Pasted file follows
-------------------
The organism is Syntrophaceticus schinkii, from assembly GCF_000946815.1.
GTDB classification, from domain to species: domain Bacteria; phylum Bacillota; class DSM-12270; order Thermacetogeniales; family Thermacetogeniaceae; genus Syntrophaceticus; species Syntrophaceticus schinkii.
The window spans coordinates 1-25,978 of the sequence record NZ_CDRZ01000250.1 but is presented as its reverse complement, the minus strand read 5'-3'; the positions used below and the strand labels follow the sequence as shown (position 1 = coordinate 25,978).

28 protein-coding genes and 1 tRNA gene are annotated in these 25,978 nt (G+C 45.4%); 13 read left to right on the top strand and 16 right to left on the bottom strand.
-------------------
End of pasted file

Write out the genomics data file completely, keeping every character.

The organism is Syntrophaceticus schinkii, from assembly GCF_000946815.1.
GTDB classification, from domain to species: domain Bacteria; phylum Bacillota; class DSM-12270; order Thermacetogeniales; family Thermacetogeniaceae; genus Syntrophaceticus; species Syntrophaceticus schinkii.
The window spans coordinates 1-25,978 of the sequence record NZ_CDRZ01000250.1 but is presented as its reverse complement, the minus strand read 5'-3'; the positions used below and the strand labels follow the sequence as shown (position 1 = coordinate 25,978).

28 protein-coding genes and 1 tRNA gene are annotated in these 25,978 nt (G+C 45.4%); 13 read left to right on the top strand and 16 right to left on the bottom strand.